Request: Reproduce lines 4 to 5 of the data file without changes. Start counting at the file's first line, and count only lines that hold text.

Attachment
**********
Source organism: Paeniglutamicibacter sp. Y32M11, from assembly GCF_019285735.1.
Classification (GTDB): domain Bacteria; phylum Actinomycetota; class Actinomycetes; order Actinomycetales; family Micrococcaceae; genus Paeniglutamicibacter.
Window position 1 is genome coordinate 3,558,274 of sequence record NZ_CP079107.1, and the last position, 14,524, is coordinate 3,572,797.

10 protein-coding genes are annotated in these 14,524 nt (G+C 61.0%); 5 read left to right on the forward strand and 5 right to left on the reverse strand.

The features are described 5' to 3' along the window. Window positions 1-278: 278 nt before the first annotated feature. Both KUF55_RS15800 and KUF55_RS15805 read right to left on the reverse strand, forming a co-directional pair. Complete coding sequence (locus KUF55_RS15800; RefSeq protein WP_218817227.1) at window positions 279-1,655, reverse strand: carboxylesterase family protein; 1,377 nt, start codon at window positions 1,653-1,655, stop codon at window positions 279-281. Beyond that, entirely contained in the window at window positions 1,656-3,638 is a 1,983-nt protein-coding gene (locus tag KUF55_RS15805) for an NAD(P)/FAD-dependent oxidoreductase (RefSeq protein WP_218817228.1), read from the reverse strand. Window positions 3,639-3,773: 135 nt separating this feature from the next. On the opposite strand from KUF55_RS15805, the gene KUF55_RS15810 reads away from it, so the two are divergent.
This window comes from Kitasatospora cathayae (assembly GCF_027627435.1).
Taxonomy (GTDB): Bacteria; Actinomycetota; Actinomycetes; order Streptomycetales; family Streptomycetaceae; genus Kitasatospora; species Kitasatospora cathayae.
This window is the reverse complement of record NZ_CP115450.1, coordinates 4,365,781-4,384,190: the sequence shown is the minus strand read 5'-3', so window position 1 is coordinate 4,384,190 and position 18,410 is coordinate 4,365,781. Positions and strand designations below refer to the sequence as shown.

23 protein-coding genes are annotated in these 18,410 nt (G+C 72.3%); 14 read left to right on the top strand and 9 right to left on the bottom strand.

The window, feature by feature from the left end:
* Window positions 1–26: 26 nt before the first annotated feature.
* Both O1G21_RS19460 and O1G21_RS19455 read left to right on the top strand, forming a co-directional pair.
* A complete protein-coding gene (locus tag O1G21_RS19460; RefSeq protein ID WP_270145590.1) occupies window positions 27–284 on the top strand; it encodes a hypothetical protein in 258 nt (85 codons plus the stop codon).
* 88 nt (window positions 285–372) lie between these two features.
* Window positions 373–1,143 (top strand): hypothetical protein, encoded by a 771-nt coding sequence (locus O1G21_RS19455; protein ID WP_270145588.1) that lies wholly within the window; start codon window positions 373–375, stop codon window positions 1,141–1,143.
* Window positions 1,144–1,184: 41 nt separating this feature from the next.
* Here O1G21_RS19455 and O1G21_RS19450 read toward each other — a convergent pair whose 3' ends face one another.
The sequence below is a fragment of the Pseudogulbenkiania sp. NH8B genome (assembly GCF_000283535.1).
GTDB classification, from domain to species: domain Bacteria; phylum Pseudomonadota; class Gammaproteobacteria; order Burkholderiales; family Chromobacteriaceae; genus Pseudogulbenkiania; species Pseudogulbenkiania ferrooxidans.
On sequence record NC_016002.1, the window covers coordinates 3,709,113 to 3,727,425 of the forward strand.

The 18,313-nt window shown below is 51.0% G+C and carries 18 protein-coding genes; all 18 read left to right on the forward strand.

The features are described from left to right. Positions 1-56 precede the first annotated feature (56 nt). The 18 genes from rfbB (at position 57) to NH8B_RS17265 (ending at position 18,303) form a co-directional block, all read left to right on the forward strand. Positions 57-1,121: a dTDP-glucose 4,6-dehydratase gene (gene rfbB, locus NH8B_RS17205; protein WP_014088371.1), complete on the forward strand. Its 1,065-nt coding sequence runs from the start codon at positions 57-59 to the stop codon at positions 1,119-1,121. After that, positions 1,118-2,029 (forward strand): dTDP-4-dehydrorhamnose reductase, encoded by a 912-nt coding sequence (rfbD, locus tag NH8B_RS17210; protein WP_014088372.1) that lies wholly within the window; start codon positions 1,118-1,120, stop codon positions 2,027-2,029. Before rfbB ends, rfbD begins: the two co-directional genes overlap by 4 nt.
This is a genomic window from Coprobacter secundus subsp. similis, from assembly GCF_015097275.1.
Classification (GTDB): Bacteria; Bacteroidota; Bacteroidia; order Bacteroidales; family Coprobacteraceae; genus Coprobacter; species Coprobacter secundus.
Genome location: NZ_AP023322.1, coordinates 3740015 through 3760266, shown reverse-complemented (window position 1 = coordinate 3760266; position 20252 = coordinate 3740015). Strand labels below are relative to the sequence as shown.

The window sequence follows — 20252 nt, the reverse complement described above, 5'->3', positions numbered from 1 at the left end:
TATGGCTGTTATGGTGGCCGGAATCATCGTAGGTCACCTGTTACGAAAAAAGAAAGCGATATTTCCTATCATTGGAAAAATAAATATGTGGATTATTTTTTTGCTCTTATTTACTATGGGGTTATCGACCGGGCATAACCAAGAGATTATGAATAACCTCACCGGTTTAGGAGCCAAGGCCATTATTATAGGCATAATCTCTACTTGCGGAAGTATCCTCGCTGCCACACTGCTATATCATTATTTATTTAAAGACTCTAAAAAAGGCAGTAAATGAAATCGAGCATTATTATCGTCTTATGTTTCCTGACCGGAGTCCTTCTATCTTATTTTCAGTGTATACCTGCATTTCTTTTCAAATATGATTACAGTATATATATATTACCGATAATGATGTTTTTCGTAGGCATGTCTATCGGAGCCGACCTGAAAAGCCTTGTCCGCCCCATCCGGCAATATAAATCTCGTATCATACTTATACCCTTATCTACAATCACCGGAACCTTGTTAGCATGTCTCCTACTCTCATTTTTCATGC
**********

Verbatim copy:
10 protein-coding genes are annotated in these 14,524 nt (G+C 61.0%); 5 read left to right on the forward strand and 5 right to left on the reverse strand.

The features are described 5' to 3' along the window. Window positions 1-278: 278 nt before the first annotated feature. Both KUF55_RS15800 and KUF55_RS15805 read right to left on the reverse strand, forming a co-directional pair. Complete coding sequence (locus KUF55_RS15800; RefSeq protein WP_218817227.1) at window positions 279-1,655, reverse strand: carboxylesterase family protein; 1,377 nt, start codon at window positions 1,653-1,655, stop codon at window positions 279-281. Beyond that, entirely contained in the window at window positions 1,656-3,638 is a 1,983-nt protein-coding gene (locus tag KUF55_RS15805) for an NAD(P)/FAD-dependent oxidoreductase (RefSeq protein WP_218817228.1), read from the reverse strand. Window positions 3,639-3,773: 135 nt separating this feature from the next. On the opposite strand from KUF55_RS15805, the gene KUF55_RS15810 reads away from it, so the two are divergent.